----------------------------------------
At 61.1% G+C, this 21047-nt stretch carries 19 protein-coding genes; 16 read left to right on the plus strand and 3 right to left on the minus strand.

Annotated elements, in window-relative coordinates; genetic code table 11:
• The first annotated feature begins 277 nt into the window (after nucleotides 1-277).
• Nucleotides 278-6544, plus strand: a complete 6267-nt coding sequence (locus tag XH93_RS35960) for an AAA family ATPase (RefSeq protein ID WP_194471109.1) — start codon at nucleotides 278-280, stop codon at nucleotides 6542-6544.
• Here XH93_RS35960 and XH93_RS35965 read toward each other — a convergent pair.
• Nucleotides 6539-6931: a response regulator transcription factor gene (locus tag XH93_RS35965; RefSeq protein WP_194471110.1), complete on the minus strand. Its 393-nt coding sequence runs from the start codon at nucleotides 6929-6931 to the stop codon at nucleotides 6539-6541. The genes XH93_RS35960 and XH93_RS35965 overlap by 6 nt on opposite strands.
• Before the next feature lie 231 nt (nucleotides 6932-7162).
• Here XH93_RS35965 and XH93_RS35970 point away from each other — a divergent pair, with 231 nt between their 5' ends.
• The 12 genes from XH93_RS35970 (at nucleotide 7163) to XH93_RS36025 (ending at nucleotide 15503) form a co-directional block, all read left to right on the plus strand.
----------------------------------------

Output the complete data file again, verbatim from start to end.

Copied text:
At 61.1% G+C, this 21047-nt stretch carries 19 protein-coding genes; 16 read left to right on the plus strand and 3 right to left on the minus strand.

Annotated elements, in window-relative coordinates; genetic code table 11:
• The first annotated feature begins 277 nt into the window (after nucleotides 1-277).
• Nucleotides 278-6544, plus strand: a complete 6267-nt coding sequence (locus tag XH93_RS35960) for an AAA family ATPase (RefSeq protein ID WP_194471109.1) — start codon at nucleotides 278-280, stop codon at nucleotides 6542-6544.
• Here XH93_RS35960 and XH93_RS35965 read toward each other — a convergent pair.
• Nucleotides 6539-6931: a response regulator transcription factor gene (locus tag XH93_RS35965; RefSeq protein WP_194471110.1), complete on the minus strand. Its 393-nt coding sequence runs from the start codon at nucleotides 6929-6931 to the stop codon at nucleotides 6539-6541. The genes XH93_RS35960 and XH93_RS35965 overlap by 6 nt on opposite strands.
• Before the next feature lie 231 nt (nucleotides 6932-7162).
• Here XH93_RS35965 and XH93_RS35970 point away from each other — a divergent pair, with 231 nt between their 5' ends.
• The 12 genes from XH93_RS35970 (at nucleotide 7163) to XH93_RS36025 (ending at nucleotide 15503) form a co-directional block, all read left to right on the plus strand.